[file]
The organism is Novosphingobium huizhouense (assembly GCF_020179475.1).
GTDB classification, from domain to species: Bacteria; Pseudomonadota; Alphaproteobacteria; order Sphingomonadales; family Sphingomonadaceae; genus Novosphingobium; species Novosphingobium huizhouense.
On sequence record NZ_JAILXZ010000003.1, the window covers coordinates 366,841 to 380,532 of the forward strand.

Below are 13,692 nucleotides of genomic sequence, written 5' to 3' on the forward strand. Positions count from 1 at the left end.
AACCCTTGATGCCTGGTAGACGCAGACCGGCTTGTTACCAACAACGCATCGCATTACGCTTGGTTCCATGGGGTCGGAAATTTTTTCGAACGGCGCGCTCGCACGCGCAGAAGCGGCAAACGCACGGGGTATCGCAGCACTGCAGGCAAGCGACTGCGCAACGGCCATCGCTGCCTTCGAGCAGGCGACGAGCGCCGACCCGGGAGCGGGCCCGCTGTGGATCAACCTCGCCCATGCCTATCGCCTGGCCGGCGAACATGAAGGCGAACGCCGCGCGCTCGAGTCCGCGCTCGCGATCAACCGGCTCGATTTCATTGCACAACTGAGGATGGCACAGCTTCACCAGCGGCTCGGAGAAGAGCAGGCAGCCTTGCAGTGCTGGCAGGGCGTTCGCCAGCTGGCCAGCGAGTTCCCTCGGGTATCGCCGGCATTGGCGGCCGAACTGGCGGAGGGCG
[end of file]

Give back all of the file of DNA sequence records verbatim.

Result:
The organism is Novosphingobium huizhouense (assembly GCF_020179475.1).
GTDB classification, from domain to species: Bacteria; Pseudomonadota; Alphaproteobacteria; order Sphingomonadales; family Sphingomonadaceae; genus Novosphingobium; species Novosphingobium huizhouense.
On sequence record NZ_JAILXZ010000003.1, the window covers coordinates 366,841 to 380,532 of the forward strand.

Below are 13,692 nucleotides of genomic sequence, written 5' to 3' on the forward strand. Positions count from 1 at the left end.
AACCCTTGATGCCTGGTAGACGCAGACCGGCTTGTTACCAACAACGCATCGCATTACGCTTGGTTCCATGGGGTCGGAAATTTTTTCGAACGGCGCGCTCGCACGCGCAGAAGCGGCAAACGCACGGGGTATCGCAGCACTGCAGGCAAGCGACTGCGCAACGGCCATCGCTGCCTTCGAGCAGGCGACGAGCGCCGACCCGGGAGCGGGCCCGCTGTGGATCAACCTCGCCCATGCCTATCGCCTGGCCGGCGAACATGAAGGCGAACGCCGCGCGCTCGAGTCCGCGCTCGCGATCAACCGGCTCGATTTCATTGCACAACTGAGGATGGCACAGCTTCACCAGCGGCTCGGAGAAGAGCAGGCAGCCTTGCAGTGCTGGCAGGGCGTTCGCCAGCTGGCCAGCGAGTTCCCTCGGGTATCGCCGGCATTGGCGGCCGAACTGGCGGAGGGCG